There is only one area in the Virginia Mining District where this type of ore could have originated, and that is in the immediate vicinity of Leitendorf's Well. In all likelihood this is where "The Lincoln" and "The McCleave"" lodes were located, and it is a fact that some of the earliest claims filed in the Virginia Mining District were in the vicinity of Leitendorf's Well, and that these claims contained the same silver chloride ore. The ledges adjacent to Ralston contained only trace amounts of silver and gold, with the most common minerals occurring there being low grade copper, galena and pyrites. Chlorargyrite is a much higher grade of silver ore, and was one of the major ores mined at the Comstock Lode in Nevada. It was this ore that the Bullard party recognized as occurring in large quantities in the hills near their pre-emption claims, and which could have prompted the fabled "Well boys…" remark. It is also of note that of the two lodes - the "McCleave" and the "Lincoln" - neither is listed amongst the lodes recorded as lying immediately adjacent to Ralston. The major Ralston lodes were the "Harpending", the "Brown", the "Arnold", and the "Roberts", and these had already been fully claimed by April of 1870. Any subsequent claims on them would have been recorded as, for example, "the McCleave Mine on the Brown Lode." The "McCleave" and the "Lincoln" thus were distinct, and physically separated from the Ralston City lodes. As a point of interest, the Virginia District Mining Laws state that the inaugural meeting was held in the "Leidensderf (sic) Mountains."(4)

The first claims filed near La Cienega de San Vicente

On May 27, 1870, James and John Bullard, Joseph Yankie, Richard Yeamans, Henry Fuson, Elijah Weeks, Andrew Hurlburt and John Swisshelm filed the first 4 of their claims in what was by now christened the Silver Flat Mining District; Twin Lode No 1, Twin Lode No 2, the Summate Ledge and the Legal Tender. However, it is largely unrecognized that on the same day there was yet another claim filed. This claim - the "Democrat" - was filed by another group from Fort Bayard. Although the Probate Judge's record of this claim does not refer to the Silver Flat Mining District, stating rather that it was located "on the Cienega, nine miles west of Fort Bayard"(5), the fact that the location was made in the presence of John Bullard and John Swisshelm suggests that this claim was in the same general area as the Bullard claims. This is supported by the fact that, other than the later Chloride Flat Mining District, there are no other named mining districts in this area during this time period.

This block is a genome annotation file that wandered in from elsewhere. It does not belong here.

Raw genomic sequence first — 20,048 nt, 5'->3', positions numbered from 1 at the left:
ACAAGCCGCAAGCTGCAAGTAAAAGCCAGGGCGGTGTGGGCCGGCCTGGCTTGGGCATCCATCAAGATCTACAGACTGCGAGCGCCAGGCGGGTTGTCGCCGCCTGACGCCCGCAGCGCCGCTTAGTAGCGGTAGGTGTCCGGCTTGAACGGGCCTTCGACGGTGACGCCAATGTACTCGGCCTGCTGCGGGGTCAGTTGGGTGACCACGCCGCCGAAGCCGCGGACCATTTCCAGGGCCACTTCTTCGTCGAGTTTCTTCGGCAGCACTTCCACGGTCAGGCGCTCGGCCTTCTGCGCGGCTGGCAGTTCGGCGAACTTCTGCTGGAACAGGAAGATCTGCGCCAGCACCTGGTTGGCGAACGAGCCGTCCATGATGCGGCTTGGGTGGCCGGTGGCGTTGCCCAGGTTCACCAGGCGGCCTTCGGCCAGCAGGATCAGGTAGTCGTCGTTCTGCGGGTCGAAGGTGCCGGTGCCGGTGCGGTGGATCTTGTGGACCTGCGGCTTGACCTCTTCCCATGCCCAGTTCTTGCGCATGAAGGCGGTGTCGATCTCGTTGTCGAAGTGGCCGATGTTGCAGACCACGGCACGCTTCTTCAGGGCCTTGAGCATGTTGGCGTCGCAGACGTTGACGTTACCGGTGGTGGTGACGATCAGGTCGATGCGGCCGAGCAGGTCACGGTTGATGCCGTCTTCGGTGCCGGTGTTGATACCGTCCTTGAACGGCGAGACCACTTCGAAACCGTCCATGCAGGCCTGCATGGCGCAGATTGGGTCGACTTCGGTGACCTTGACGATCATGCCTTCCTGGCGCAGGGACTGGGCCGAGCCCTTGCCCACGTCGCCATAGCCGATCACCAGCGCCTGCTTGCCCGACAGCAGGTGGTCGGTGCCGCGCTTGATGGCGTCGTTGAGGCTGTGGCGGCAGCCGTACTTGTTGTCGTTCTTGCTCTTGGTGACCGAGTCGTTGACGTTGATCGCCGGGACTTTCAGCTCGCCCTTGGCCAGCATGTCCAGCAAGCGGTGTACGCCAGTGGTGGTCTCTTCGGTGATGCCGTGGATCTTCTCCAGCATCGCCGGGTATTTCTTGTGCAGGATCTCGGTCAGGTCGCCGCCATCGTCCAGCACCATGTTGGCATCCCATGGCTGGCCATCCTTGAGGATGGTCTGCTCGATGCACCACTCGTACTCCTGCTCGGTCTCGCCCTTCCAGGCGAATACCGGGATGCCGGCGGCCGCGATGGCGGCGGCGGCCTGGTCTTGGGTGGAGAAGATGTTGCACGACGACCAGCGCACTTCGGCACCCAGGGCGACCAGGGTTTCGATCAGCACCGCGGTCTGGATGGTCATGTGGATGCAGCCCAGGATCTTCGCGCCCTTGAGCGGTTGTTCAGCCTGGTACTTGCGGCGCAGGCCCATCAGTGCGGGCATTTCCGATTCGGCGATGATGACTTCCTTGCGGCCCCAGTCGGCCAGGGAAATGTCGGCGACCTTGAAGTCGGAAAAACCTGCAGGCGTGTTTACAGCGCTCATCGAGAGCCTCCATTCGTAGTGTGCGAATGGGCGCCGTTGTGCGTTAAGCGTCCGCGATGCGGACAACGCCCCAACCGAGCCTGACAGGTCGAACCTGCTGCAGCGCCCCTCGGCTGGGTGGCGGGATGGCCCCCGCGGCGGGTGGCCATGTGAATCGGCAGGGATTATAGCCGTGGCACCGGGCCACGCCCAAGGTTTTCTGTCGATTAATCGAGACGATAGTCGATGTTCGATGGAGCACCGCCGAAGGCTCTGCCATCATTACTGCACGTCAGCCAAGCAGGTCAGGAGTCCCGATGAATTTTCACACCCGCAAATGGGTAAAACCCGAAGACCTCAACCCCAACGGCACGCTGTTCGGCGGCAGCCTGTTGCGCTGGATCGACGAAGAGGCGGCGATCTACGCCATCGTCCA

This time there was something different about the Fort Bayard claimants; there were no enlisted men involved. Out of the eleven claimants, seven were Officers in the US Army at Fort Bayard, and two were Post Traders at the same place, another was the Acting Assistant Surgeon at the Fort. The last claimant of the eleven, John S. Mason, could not be found on the 1870 census. His connection to the other ten men, therefore, could not be determined. (6) On May 30, 1870, the Fort Bayard party filed two more claims , the "Grant" and the "Bayard", and on June 9 , 1870, a claim was filed on the "Santa Maria" by Swisshelm and the Bullard brothers, Fort Bayard Officers William Kelly and Charles Steelhammer, together with John S. Mason and Charles Keerl. This is the same William Kelly associated with the April 7, 1870 claims. Keerl is listed on the 1870 Grant County census as a retail dry goods merchant at Fort Bayard. Mr. Keerl, his wife, and several others were killed by Apaches on March 4, 1871, while returning from Chihuahua City, Mexico, with merchandise for Fort Bayard. (7)

Within a short time many claims were being filed in the Silver Flat Mining District, and, shortly thereafter, at the even richer Chloride Flat Mining District, located just west of present day Silver City. People began relocating to the area from Pinos Altos, Ralston City and from further afield, and by the time of the census, which was enumerated at Silver City on August 17, 1870, the new town had a population of 80, composed predominately of miners. There were 74 males and 6 females on the census. It is worth nothing that In May of 1870, a new stage route was established, running between Silver City and Ralston City. The stage station at Barney's had been abandoned, and a new one had been established at Ralston - the first station at this site - to meet the needs of the settlement developing there. Inhabitants at Ralston had dug out a well near the small spring there, and this afforded fresh water to both the population of Ralston, and also met the needs of the stage station as regards travelers, employees and livestock. The only water at Barney's had been that which remained standing in stagnant pools of rain water at the eastern end of the Lordsburg Draw. As such, it would have been both unpalatable and unreliable.

Mining Districts and Claims

The establishment of a mining district was considered to be essential to the protection of mining claims in 1870. There are no known documents relating to the formation of the Silver Flat and Chloride Flat Mining Districts, however it is very likely they would have closely followed the general format used in the creation of the Virginia Mining District, of which there are copies in existence, so we will use the document entitled "The Mining Laws of Virginia District , Grant County, New Mexico. Adopted Feb 2, 1870, and approved March 25, 1870" as a point of reference. (8)